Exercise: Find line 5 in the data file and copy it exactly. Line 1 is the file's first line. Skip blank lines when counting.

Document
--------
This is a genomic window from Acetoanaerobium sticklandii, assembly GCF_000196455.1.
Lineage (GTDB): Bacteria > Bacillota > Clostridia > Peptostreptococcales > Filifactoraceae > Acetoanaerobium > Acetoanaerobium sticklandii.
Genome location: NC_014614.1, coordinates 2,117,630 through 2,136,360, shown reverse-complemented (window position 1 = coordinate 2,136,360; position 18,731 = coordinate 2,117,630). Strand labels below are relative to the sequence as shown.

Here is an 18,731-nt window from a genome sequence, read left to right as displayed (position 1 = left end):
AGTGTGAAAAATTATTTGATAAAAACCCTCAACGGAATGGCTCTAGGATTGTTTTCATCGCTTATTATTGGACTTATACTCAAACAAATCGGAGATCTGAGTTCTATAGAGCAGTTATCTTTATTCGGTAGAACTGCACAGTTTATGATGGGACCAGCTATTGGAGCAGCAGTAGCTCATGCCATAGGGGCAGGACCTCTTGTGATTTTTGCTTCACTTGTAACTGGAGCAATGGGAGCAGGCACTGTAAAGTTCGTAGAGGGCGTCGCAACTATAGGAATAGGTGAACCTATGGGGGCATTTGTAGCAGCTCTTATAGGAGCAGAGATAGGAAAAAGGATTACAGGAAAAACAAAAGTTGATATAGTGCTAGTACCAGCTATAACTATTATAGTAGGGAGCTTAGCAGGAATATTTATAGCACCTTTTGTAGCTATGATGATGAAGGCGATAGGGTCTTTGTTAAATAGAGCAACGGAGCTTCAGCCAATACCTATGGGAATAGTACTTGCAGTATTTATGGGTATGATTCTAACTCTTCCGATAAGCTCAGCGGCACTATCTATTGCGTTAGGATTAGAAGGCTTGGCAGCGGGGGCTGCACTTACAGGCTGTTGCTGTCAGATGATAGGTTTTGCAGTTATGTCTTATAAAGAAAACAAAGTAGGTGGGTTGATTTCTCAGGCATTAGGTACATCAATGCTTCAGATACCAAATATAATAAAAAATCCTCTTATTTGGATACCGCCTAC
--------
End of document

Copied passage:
AGTGTGAAAAATTATTTGATAAAAACCCTCAACGGAATGGCTCTAGGATTGTTTTCATCGCTTATTATTGGACTTATACTCAAACAAATCGGAGATCTGAGTTCTATAGAGCAGTTATCTTTATTCGGTAGAACTGCACAGTTTATGATGGGACCAGCTATTGGAGCAGCAGTAGCTCATGCCATAGGGGCAGGACCTCTTGTGATTTTTGCTTCACTTGTAACTGGAGCAATGGGAGCAGGCACTGTAAAGTTCGTAGAGGGCGTCGCAACTATAGGAATAGGTGAACCTATGGGGGCATTTGTAGCAGCTCTTATAGGAGCAGAGATAGGAAAAAGGATTACAGGAAAAACAAAAGTTGATATAGTGCTAGTACCAGCTATAACTATTATAGTAGGGAGCTTAGCAGGAATATTTATAGCACCTTTTGTAGCTATGATGATGAAGGCGATAGGGTCTTTGTTAAATAGAGCAACGGAGCTTCAGCCAATACCTATGGGAATAGTACTTGCAGTATTTATGGGTATGATTCTAACTCTTCCGATAAGCTCAGCGGCACTATCTATTGCGTTAGGATTAGAAGGCTTGGCAGCGGGGGCTGCACTTACAGGCTGTTGCTGTCAGATGATAGGTTTTGCAGTTATGTCTTATAAAGAAAACAAAGTAGGTGGGTTGATTTCTCAGGCATTAGGTACATCAATGCTTCAGATACCAAATATAATAAAAAATCCTCTTATTTGGATACCGCCTAC